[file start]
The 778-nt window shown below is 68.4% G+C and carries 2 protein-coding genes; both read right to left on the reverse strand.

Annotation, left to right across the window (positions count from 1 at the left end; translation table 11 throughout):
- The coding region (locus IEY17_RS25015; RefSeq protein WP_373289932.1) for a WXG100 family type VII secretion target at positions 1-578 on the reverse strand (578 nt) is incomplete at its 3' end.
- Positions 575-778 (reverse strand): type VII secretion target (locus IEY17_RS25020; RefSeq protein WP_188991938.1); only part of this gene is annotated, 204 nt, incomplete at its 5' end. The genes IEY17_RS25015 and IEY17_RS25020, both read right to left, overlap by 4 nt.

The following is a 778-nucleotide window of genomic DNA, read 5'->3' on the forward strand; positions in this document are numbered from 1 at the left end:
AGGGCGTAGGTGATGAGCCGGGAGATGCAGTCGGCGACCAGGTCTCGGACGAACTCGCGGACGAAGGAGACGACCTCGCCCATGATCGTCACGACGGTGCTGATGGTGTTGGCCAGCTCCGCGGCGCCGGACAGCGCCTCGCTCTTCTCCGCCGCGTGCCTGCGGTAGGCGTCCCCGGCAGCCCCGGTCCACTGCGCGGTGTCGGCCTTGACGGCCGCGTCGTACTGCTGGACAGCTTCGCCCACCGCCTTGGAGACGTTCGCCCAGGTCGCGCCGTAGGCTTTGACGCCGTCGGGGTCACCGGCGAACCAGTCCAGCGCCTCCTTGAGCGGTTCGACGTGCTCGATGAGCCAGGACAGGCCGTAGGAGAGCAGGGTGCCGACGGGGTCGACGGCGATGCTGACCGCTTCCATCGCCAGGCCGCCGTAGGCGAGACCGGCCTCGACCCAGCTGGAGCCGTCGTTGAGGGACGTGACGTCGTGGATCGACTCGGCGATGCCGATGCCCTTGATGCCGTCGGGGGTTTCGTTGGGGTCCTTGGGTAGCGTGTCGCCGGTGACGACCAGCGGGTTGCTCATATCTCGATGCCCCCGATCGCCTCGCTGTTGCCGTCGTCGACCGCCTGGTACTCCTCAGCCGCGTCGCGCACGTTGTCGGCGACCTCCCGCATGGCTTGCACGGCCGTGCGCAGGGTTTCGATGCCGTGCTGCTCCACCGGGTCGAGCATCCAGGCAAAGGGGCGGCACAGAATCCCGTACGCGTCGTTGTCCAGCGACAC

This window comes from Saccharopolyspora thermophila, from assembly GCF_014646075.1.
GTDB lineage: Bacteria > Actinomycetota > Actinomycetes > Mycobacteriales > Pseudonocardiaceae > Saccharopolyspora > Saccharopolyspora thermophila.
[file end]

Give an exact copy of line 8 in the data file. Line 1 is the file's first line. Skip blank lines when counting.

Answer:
GTDB lineage: Bacteria > Actinomycetota > Actinomycetes > Mycobacteriales > Pseudonocardiaceae > Saccharopolyspora > Saccharopolyspora thermophila.